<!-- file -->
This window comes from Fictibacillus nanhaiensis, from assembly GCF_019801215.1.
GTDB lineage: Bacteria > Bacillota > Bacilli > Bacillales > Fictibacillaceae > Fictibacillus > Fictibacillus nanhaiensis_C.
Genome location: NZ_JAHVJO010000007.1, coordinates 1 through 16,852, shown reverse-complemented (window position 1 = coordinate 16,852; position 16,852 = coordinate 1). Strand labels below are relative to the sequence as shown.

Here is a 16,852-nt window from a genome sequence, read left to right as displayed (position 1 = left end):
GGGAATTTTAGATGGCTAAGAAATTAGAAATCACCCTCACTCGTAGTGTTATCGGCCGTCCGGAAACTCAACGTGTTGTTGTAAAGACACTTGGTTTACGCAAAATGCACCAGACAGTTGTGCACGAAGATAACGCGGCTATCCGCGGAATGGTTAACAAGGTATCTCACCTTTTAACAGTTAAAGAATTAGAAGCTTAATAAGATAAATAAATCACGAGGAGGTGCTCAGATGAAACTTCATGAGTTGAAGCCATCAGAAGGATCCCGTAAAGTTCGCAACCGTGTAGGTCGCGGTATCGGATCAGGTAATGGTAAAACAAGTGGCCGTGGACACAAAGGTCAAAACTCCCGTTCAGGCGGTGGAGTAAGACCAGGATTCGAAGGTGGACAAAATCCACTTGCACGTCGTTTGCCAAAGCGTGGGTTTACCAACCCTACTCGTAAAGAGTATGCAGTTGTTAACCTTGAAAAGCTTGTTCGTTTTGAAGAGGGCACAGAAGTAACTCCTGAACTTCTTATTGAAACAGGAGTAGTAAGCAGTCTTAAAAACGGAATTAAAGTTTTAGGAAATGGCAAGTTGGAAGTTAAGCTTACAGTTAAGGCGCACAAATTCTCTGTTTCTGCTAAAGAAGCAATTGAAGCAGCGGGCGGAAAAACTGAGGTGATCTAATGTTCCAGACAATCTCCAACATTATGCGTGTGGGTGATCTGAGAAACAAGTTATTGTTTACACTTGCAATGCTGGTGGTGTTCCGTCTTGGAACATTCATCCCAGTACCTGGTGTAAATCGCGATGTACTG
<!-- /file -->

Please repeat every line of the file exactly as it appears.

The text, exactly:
This window comes from Fictibacillus nanhaiensis, from assembly GCF_019801215.1.
GTDB lineage: Bacteria > Bacillota > Bacilli > Bacillales > Fictibacillaceae > Fictibacillus > Fictibacillus nanhaiensis_C.
Genome location: NZ_JAHVJO010000007.1, coordinates 1 through 16,852, shown reverse-complemented (window position 1 = coordinate 16,852; position 16,852 = coordinate 1). Strand labels below are relative to the sequence as shown.

Here is a 16,852-nt window from a genome sequence, read left to right as displayed (position 1 = left end):
GGGAATTTTAGATGGCTAAGAAATTAGAAATCACCCTCACTCGTAGTGTTATCGGCCGTCCGGAAACTCAACGTGTTGTTGTAAAGACACTTGGTTTACGCAAAATGCACCAGACAGTTGTGCACGAAGATAACGCGGCTATCCGCGGAATGGTTAACAAGGTATCTCACCTTTTAACAGTTAAAGAATTAGAAGCTTAATAAGATAAATAAATCACGAGGAGGTGCTCAGATGAAACTTCATGAGTTGAAGCCATCAGAAGGATCCCGTAAAGTTCGCAACCGTGTAGGTCGCGGTATCGGATCAGGTAATGGTAAAACAAGTGGCCGTGGACACAAAGGTCAAAACTCCCGTTCAGGCGGTGGAGTAAGACCAGGATTCGAAGGTGGACAAAATCCACTTGCACGTCGTTTGCCAAAGCGTGGGTTTACCAACCCTACTCGTAAAGAGTATGCAGTTGTTAACCTTGAAAAGCTTGTTCGTTTTGAAGAGGGCACAGAAGTAACTCCTGAACTTCTTATTGAAACAGGAGTAGTAAGCAGTCTTAAAAACGGAATTAAAGTTTTAGGAAATGGCAAGTTGGAAGTTAAGCTTACAGTTAAGGCGCACAAATTCTCTGTTTCTGCTAAAGAAGCAATTGAAGCAGCGGGCGGAAAAACTGAGGTGATCTAATGTTCCAGACAATCTCCAACATTATGCGTGTGGGTGATCTGAGAAACAAGTTATTGTTTACACTTGCAATGCTGGTGGTGTTCCGTCTTGGAACATTCATCCCAGTACCTGGTGTAAATCGCGATGTACTG